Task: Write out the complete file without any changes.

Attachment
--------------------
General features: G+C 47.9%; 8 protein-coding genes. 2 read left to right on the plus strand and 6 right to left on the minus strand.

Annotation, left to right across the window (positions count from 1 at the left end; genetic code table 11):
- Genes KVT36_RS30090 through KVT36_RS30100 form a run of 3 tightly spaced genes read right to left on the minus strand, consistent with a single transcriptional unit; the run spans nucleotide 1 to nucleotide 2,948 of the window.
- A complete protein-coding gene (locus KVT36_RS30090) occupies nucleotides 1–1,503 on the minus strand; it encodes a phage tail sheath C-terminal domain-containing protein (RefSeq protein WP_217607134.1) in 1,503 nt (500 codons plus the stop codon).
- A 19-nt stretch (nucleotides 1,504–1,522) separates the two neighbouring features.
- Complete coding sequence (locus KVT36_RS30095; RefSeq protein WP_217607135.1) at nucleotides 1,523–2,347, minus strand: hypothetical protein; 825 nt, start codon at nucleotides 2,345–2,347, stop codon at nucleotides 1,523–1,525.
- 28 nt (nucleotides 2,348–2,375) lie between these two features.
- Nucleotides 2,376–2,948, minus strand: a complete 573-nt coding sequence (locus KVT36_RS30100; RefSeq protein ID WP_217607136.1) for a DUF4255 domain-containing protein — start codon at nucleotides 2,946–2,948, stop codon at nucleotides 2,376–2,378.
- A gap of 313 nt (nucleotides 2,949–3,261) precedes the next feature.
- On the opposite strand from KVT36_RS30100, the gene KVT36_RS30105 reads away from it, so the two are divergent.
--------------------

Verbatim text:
General features: G+C 47.9%; 8 protein-coding genes. 2 read left to right on the plus strand and 6 right to left on the minus strand.

Annotation, left to right across the window (positions count from 1 at the left end; genetic code table 11):
- Genes KVT36_RS30090 through KVT36_RS30100 form a run of 3 tightly spaced genes read right to left on the minus strand, consistent with a single transcriptional unit; the run spans nucleotide 1 to nucleotide 2,948 of the window.
- A complete protein-coding gene (locus KVT36_RS30090) occupies nucleotides 1–1,503 on the minus strand; it encodes a phage tail sheath C-terminal domain-containing protein (RefSeq protein WP_217607134.1) in 1,503 nt (500 codons plus the stop codon).
- A 19-nt stretch (nucleotides 1,504–1,522) separates the two neighbouring features.
- Complete coding sequence (locus KVT36_RS30095; RefSeq protein WP_217607135.1) at nucleotides 1,523–2,347, minus strand: hypothetical protein; 825 nt, start codon at nucleotides 2,345–2,347, stop codon at nucleotides 1,523–1,525.
- 28 nt (nucleotides 2,348–2,375) lie between these two features.
- Nucleotides 2,376–2,948, minus strand: a complete 573-nt coding sequence (locus KVT36_RS30100; RefSeq protein ID WP_217607136.1) for a DUF4255 domain-containing protein — start codon at nucleotides 2,946–2,948, stop codon at nucleotides 2,376–2,378.
- A gap of 313 nt (nucleotides 2,949–3,261) precedes the next feature.
- On the opposite strand from KVT36_RS30100, the gene KVT36_RS30105 reads away from it, so the two are divergent.